The WWE’s flagship program Monday Night Raw has been aired on USA Network for almost all of its 24-year run. It was created for USA in 1993 and returned in 2005 after a brief venture to TNN (which later became Spike TV during WWE’s stint on the network).

But according to one analyst at the investment firm BITG, it may be time for WWE to leave USA once again, when its current deal ends in 2019. This time, analyst Brandon Ross suggests, the sensible move is to Facebook.

Via Decider:

“We believe WWE is being significantly underpaid in its current Raw / SmackDown deal,” BTIG analyst Brandon Ross wrote in the new report, which notes that the two shows generate a staggering 260 hours of original programming a year a big ratings for USA Network. Ross estimates that USA Network is presently paying $140 million a year for its WWE broadcast rights and speculates that a new deal with USA, Facebook or other potential tech suitors could fetch $400 million or more.

WWE signed its most recent deal with USA back in 2014, just after WWE Network launched. USA began to worry about the new property’s effect on ratings, and Ross suggests Raw is severely undervalued.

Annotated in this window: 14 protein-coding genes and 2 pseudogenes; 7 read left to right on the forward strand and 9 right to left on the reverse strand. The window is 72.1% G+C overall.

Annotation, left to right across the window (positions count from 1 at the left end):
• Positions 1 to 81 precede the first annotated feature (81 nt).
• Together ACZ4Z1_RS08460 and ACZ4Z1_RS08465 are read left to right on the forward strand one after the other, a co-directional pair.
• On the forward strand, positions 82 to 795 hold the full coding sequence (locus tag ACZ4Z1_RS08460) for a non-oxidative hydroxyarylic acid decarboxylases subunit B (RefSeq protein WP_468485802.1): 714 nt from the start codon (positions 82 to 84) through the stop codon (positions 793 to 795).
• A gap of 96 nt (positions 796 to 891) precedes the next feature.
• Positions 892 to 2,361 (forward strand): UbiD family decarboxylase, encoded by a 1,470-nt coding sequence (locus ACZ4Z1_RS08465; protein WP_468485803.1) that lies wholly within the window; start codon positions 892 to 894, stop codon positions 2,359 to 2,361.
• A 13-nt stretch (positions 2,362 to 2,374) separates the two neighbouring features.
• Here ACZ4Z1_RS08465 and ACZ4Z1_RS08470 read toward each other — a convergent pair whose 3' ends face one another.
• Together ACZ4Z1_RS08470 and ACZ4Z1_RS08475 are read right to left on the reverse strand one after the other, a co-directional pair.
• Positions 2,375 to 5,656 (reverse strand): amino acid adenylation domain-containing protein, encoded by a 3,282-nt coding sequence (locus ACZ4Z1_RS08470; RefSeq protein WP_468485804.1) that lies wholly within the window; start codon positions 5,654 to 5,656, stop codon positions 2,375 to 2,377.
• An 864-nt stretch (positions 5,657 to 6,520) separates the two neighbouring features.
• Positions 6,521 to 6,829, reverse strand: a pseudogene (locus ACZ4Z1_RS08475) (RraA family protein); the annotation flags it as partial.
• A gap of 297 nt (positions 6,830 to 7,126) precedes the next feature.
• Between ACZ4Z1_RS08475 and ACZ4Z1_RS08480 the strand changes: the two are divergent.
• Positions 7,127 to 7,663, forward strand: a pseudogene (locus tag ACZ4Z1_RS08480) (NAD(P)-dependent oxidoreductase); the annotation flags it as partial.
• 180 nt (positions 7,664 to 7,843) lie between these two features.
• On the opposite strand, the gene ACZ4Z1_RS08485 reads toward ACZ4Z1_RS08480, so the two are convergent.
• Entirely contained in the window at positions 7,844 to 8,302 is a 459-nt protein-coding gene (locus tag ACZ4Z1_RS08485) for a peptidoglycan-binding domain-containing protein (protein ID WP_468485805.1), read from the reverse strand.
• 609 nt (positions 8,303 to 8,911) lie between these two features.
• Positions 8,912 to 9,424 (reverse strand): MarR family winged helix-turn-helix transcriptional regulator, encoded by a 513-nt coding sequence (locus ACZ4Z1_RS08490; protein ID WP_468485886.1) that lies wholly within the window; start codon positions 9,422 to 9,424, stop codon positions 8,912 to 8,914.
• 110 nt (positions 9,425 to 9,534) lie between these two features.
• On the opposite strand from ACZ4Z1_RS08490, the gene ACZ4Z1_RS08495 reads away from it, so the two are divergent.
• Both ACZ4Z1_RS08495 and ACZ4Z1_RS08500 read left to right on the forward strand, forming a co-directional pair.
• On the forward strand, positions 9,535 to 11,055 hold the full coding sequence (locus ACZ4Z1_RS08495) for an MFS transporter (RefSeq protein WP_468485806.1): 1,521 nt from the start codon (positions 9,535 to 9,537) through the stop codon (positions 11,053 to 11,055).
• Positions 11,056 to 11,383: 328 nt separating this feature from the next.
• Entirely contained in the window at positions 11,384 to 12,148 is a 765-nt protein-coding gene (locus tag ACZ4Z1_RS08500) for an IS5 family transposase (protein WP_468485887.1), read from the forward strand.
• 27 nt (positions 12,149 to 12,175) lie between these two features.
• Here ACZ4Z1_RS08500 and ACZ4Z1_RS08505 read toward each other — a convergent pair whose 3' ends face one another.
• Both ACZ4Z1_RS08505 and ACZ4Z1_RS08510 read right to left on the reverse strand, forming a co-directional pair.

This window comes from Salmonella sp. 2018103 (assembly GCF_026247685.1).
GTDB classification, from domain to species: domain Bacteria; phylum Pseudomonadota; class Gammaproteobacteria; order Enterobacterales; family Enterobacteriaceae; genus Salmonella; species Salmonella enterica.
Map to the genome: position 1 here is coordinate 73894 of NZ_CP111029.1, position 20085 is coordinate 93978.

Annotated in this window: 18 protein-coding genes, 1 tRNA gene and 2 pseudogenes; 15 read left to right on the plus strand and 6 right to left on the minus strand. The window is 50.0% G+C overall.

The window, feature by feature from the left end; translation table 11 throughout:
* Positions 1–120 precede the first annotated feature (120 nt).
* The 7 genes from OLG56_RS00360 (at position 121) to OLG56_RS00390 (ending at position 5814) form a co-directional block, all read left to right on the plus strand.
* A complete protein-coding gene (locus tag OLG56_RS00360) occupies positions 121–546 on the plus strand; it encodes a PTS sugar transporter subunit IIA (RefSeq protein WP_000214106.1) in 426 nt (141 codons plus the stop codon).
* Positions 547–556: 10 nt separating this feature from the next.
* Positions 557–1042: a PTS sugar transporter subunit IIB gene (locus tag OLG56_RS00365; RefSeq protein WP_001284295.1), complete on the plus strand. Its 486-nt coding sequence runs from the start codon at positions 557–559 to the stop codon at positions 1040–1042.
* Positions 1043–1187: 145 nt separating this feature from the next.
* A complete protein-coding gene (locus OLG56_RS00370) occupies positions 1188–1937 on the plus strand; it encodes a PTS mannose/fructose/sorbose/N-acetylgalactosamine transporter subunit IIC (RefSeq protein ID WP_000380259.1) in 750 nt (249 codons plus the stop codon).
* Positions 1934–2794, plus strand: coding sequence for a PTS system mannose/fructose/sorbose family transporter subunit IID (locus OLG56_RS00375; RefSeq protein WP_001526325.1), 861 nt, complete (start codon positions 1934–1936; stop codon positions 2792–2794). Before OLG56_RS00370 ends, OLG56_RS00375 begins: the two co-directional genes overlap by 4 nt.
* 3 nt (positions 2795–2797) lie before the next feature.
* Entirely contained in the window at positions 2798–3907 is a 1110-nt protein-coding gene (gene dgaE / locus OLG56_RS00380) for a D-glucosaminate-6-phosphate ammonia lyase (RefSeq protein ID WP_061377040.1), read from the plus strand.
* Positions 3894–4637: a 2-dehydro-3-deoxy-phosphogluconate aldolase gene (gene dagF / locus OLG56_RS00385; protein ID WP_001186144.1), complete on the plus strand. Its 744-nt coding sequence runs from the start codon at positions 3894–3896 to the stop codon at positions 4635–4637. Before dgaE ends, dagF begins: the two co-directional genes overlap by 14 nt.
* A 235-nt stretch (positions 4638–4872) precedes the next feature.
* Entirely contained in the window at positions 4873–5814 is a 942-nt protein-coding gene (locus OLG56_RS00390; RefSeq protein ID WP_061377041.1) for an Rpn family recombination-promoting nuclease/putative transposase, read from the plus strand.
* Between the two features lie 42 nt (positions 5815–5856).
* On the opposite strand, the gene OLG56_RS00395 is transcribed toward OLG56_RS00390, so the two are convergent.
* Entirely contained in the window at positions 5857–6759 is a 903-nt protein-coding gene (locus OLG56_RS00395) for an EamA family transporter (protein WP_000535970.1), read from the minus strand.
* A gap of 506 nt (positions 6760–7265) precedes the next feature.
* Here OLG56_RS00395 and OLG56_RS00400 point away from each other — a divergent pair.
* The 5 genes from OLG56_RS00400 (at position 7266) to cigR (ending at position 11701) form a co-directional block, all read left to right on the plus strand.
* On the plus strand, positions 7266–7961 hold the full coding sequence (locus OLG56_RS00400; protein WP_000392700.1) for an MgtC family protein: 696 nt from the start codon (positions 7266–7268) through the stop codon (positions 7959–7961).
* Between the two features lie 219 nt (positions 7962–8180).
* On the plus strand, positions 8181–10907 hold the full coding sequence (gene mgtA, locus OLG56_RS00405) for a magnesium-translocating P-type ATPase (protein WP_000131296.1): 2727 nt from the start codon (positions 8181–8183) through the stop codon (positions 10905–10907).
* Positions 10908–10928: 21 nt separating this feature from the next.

With Twitter, Facebook, and Amazon all experimenting with live sports streaming, this could be the perfect time for WWE (or any other organization) to start thinking about airing more programming online. Though the tech companies have rarely ponied up for exclusive rights, they have splurged on the NFL and MLB, and a popular property like Monday Night Raw could entice them enough to open their wallets.

Whether or not WWE winds up partnering with Facebook, Amazon, or Twitter, it’s clear that online streaming is becoming an increasingly feasible option for anyone in sports who needs a rights deal. From now on, cable networks seeking live content will have to contend with not just their fellow networks but also big-budget tech behemoths. Monday Night Raw streaming on Facebook may sound funny now, but it feels more feasible every day.


About Alex Putterman

Alex is a writer and editor for The Comeback and Awful Announcing. He has written for The Atlantic, VICE Sports,, and more. He is a proud alum of Northwestern University and The Daily Northwestern. You can find him on Twitter @AlexPutterman.